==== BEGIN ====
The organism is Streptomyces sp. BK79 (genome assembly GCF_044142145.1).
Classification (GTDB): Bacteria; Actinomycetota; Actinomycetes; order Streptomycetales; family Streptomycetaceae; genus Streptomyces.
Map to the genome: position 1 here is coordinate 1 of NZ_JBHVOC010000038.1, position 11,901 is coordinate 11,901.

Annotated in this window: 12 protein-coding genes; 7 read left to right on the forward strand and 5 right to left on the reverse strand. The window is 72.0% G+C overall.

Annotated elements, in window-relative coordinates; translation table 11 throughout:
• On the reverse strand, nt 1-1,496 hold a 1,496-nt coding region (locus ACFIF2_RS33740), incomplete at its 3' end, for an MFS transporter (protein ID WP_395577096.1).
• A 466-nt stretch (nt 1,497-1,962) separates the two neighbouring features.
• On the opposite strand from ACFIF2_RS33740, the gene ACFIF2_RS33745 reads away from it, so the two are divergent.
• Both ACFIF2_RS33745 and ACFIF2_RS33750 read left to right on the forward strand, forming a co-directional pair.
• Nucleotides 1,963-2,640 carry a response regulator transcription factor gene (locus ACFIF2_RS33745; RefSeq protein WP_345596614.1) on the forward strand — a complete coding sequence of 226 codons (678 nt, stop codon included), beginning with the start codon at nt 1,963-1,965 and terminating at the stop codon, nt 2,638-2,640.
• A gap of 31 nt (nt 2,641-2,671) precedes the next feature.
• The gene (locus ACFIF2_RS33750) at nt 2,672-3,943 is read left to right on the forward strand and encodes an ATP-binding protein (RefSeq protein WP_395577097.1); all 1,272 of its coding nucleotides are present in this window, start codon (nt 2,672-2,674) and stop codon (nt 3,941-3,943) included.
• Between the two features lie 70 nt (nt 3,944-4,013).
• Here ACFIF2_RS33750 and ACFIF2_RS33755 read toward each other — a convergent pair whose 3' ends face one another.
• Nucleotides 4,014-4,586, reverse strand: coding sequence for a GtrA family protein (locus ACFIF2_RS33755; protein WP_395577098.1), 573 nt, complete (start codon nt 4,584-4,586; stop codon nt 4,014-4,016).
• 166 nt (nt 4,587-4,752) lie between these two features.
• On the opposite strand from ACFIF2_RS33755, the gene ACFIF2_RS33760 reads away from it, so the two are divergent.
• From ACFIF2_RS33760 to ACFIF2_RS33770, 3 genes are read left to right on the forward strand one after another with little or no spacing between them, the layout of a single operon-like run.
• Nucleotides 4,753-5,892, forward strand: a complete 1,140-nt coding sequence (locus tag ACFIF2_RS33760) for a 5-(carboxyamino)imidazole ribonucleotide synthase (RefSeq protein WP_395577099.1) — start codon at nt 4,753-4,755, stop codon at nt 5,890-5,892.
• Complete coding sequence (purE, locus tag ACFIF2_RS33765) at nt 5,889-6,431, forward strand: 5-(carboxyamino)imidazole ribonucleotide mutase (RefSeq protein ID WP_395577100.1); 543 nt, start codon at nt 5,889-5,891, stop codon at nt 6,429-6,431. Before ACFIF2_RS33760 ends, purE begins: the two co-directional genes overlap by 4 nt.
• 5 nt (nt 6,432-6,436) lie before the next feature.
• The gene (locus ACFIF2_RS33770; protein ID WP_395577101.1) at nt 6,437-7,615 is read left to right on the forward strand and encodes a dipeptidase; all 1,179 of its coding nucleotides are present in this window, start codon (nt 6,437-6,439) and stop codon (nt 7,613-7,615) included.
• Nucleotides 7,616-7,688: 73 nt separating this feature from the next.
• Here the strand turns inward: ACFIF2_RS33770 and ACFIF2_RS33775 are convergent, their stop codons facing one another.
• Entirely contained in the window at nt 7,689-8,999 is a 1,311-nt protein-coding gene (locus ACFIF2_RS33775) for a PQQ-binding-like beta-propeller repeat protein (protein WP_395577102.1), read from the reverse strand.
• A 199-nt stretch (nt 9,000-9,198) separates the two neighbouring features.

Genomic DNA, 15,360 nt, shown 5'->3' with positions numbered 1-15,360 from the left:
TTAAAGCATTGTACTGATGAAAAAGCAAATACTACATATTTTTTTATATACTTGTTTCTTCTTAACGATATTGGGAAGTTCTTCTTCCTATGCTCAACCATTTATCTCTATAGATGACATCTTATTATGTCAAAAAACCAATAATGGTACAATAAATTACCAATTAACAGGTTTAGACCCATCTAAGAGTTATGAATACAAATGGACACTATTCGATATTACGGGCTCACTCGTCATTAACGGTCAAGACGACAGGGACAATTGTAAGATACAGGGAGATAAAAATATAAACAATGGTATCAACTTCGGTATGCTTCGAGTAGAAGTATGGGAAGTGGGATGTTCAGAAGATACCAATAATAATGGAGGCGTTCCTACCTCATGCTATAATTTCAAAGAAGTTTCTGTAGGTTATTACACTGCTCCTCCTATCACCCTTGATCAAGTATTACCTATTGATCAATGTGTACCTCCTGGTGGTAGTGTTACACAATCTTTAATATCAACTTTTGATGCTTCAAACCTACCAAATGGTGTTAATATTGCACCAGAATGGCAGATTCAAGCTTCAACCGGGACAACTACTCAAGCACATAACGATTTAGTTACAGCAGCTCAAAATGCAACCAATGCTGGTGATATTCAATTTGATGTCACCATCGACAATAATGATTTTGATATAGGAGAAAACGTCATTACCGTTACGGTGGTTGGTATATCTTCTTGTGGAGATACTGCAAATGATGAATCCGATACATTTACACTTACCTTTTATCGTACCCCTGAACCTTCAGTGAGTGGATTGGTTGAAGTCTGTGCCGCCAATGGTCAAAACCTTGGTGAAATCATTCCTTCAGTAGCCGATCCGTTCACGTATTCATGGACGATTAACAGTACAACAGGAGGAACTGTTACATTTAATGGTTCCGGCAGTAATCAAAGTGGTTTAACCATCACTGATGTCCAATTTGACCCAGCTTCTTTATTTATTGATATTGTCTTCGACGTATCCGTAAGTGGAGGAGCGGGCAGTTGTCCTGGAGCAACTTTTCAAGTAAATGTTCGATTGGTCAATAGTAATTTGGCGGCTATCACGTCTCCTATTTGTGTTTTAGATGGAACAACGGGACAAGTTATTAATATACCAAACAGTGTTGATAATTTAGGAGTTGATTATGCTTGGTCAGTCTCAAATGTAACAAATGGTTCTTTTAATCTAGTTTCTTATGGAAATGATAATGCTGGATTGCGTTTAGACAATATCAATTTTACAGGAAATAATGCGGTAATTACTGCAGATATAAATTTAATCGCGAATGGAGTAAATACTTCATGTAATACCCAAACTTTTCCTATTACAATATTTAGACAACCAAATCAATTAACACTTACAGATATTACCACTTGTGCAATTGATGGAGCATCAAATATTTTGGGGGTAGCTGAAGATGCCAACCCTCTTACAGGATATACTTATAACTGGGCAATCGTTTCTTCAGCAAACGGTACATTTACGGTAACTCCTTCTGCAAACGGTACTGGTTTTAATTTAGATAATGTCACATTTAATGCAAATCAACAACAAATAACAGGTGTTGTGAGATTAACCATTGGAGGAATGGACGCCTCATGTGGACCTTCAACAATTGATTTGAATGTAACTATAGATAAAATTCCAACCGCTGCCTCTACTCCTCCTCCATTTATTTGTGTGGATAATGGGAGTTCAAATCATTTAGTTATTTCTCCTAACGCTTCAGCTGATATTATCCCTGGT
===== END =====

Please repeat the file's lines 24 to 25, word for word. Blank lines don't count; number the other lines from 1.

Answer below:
• Here the strand turns inward: ACFIF2_RS33770 and ACFIF2_RS33775 are convergent, their stop codons facing one another.
• Entirely contained in the window at nt 7,689-8,999 is a 1,311-nt protein-coding gene (locus ACFIF2_RS33775) for a PQQ-binding-like beta-propeller repeat protein (protein WP_395577102.1), read from the reverse strand.